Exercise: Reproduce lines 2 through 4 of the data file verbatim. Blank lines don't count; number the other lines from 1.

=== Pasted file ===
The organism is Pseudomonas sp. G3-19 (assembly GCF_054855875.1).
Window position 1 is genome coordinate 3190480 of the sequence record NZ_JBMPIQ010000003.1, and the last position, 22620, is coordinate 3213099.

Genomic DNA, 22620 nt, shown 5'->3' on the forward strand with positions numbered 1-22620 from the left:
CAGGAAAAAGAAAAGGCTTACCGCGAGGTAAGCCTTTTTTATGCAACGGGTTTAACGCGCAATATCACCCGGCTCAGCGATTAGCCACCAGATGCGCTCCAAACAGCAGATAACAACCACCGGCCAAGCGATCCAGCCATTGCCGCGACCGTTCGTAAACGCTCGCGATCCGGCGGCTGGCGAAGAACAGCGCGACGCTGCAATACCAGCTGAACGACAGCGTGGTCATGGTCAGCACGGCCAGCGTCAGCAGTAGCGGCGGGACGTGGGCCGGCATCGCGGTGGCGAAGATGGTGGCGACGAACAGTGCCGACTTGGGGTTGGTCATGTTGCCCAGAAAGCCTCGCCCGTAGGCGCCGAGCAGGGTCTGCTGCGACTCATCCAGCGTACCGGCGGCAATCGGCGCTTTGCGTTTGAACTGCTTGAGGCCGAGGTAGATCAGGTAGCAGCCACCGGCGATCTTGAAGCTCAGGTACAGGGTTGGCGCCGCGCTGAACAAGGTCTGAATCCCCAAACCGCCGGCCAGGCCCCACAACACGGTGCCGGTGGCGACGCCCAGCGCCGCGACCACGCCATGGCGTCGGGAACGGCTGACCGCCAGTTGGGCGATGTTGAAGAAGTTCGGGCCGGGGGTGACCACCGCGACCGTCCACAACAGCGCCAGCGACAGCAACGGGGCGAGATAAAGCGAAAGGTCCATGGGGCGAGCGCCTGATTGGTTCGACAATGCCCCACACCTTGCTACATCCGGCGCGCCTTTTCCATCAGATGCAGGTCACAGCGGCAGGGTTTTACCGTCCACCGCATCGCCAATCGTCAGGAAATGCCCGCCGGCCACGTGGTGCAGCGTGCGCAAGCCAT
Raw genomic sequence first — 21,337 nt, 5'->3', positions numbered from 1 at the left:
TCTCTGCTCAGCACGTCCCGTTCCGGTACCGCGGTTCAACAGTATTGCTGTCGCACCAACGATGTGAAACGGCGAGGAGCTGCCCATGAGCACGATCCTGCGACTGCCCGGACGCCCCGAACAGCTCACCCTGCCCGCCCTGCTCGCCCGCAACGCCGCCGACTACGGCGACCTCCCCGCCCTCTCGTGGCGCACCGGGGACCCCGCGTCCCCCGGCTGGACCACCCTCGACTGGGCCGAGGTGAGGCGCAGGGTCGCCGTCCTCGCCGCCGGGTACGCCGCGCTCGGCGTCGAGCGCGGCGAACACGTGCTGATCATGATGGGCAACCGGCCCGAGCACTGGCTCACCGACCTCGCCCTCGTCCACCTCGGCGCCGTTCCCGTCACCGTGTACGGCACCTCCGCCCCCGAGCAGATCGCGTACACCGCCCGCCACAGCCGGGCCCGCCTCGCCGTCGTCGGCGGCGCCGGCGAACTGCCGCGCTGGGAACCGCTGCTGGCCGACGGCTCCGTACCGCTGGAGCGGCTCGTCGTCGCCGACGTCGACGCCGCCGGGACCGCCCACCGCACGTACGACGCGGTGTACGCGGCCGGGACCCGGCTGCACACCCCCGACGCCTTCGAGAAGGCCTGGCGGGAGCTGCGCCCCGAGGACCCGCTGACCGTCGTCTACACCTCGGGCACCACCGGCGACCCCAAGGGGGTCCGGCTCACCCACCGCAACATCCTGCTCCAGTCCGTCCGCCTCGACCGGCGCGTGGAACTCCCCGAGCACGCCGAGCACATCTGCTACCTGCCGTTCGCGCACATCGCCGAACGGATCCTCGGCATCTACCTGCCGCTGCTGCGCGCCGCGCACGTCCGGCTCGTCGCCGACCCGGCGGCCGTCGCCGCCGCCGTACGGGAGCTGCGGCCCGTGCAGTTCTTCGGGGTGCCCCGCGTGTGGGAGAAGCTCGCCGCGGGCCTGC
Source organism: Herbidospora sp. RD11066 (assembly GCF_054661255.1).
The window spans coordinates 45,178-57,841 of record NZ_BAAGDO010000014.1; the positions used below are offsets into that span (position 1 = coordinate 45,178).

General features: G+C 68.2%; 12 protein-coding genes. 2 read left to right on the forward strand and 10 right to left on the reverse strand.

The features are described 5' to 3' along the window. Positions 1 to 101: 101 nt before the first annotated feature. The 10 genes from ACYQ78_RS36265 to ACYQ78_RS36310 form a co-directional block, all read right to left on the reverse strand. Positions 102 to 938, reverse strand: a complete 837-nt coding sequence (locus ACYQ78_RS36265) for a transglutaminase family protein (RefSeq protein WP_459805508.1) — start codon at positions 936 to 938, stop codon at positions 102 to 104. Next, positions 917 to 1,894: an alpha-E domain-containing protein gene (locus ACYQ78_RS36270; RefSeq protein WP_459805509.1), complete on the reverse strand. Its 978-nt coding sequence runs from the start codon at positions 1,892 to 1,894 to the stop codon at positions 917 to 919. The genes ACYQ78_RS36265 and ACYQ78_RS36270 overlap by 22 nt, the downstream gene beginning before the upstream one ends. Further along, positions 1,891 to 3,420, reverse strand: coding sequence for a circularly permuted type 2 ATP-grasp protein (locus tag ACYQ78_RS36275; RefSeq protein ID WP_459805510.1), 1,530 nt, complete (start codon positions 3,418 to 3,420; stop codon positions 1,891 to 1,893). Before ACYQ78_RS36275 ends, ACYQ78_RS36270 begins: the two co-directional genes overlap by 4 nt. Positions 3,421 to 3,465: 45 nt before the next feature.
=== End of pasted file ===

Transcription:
Window position 1 is genome coordinate 3190480 of the sequence record NZ_JBMPIQ010000003.1, and the last position, 22620, is coordinate 3213099.

Genomic DNA, 22620 nt, shown 5'->3' on the forward strand with positions numbered 1-22620 from the left:
CAGGAAAAAGAAAAGGCTTACCGCGAGGTAAGCCTTTTTTATGCAACGGGTTTAACGCGCAATATCACCCGGCTCAGCGATTAGCCACCAGATGCGCTCCAAACAGCAGATAACAACCACCGGCCAAGCGATCCAGCCATTGCCGCGACCGTTCGTAAACGCTCGCGATCCGGCGGCTGGCGAAGAACAGCGCGACGCTGCAATACCAGCTGAACGACAGCGTGGTCATGGTCAGCACGGCCAGCGTCAGCAGTAGCGGCGGGACGTGGGCCGGCATCGCGGTGGCGAAGATGGTGGCGACGAACAGTGCCGACTTGGGGTTGGTCATGTTGCCCAGAAAGCCTCGCCCGTAGGCGCCGAGCAGGGTCTGCTGCGACTCATCCAGCGTACCGGCGGCAATCGGCGCTTTGCGTTTGAACTGCTTGAGGCCGAGGTAGATCAGGTAGCAGCCACCGGCGATCTTGAAGCTCAGGTACAGGGTTGGCGCCGCGCTGAACAAGGTCTGAATCCCCAAACCGCCGGCCAGGCCCCACAACACGGTGCCGGTGGCGACGCCCAGCGCCGCGACCACGCCATGGCGTCGGGAACGGCTGACCGCCAGTTGGGCGATGTTGAAGAAGTTCGGGCCGGGGGTGACCACCGCGACCGTCCACAACAGCGCCAGCGACAGCAACGGGGCGAGATAAAGCGAAAGGTCCATGGGGCGAGCGCCTGATTGGTTCGACAATGCCCCACACCTTGCTACATCCGGCGCGCCTTTTCCATCAGATGCAGGTCACAGCGGCAGGGTTTTACCGTCCACCGCATCGCCAATCGTCAGGAAATGCCCGCCGGCCACGTGGTGCAGCGTGCGCAAGCCAT